regulatory agency setup in place to refer questions, problems, complaints, and resolution of issues outside the facility? Or will problems go unreported, undetected, and with few facts released to the public, as we currently see in the Oregon statistics on assisted
suicide?
 
12) Legally binding boxes are checked off on a form as to whether to provide treatment or withhold life saving medical treatment with nurses' names attached to the form. What are the liability issues to the nurses?
 
The patient is entitled to a copy of POLST so they can review it and make any revisions once they ponder their responses. They may also want to discuss their decisions with family, friends, and their DPOA.
Without a copy, they are unable to do so.
 
IN CONCLUSION
Culling key elements of an Advance Directive to include on the abbreviated POLST form that initiates a consistent plan of care is only useful to the imminently dying. If this form were accidentally added to a surgical patient's chart, that patient could be denied life saving treatment. If the rationale is decreasing the number of days a patient spends in ICU or a hospital, withholding treatment for this purpose is not a justifiable reason to utilize this form, sets the stage for abuse, neglect, and exploitation, and could be called substandard medical treatment. The insurance companies may like it, but as a patient and healthcare giver, there is no sound rationale for use when treating patients in a clinical and curative environment.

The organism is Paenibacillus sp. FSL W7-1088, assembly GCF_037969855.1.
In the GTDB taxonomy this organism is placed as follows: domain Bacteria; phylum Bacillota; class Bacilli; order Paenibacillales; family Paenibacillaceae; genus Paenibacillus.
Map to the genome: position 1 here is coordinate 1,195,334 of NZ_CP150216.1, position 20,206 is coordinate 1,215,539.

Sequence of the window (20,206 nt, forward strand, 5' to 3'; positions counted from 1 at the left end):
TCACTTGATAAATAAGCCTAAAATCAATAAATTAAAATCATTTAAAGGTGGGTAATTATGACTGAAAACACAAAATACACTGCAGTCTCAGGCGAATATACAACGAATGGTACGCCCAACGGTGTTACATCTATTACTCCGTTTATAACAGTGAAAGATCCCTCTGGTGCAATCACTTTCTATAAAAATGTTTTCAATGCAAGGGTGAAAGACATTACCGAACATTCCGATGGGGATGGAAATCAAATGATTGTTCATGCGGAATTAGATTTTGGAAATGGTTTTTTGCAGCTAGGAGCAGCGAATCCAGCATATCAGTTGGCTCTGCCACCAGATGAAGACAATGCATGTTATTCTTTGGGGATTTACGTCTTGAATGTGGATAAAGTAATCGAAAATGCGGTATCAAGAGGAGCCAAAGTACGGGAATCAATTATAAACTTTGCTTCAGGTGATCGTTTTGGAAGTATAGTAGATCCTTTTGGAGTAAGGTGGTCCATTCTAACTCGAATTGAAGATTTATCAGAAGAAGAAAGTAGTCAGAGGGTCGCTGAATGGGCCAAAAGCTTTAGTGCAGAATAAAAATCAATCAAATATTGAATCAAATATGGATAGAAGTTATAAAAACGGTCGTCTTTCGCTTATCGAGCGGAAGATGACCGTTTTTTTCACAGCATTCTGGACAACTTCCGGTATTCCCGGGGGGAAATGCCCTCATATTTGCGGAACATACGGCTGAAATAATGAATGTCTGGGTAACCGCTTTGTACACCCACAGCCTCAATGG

By using key elements of Advance Directive forms in POLST, there is no guarantee a greater number of patients will fill out Advance Directives, unless they are misled to believe this form is standard for all charts, when in fact it is not applicable to all patients' conditions. If a patient is dying, hopefully they have discussed with their physician and put their dying wishes on paper that which pertains to their condition, unless their condition is an unexpected
accident or acute and life threatening condition.
 
Then there is the duplicity factor which is sure to create confusion among all. There is also the issue of surrogates that abuse, neglect, and exploit their charges. Who monitors problems, complaints, and abusive issues with current HIPPA regulations in place? Medical facilities would love the anonymity, but patients who are harmed and die have no recourse, and their families are denied justice. Look to the Oregon model on assisted suicide for problems with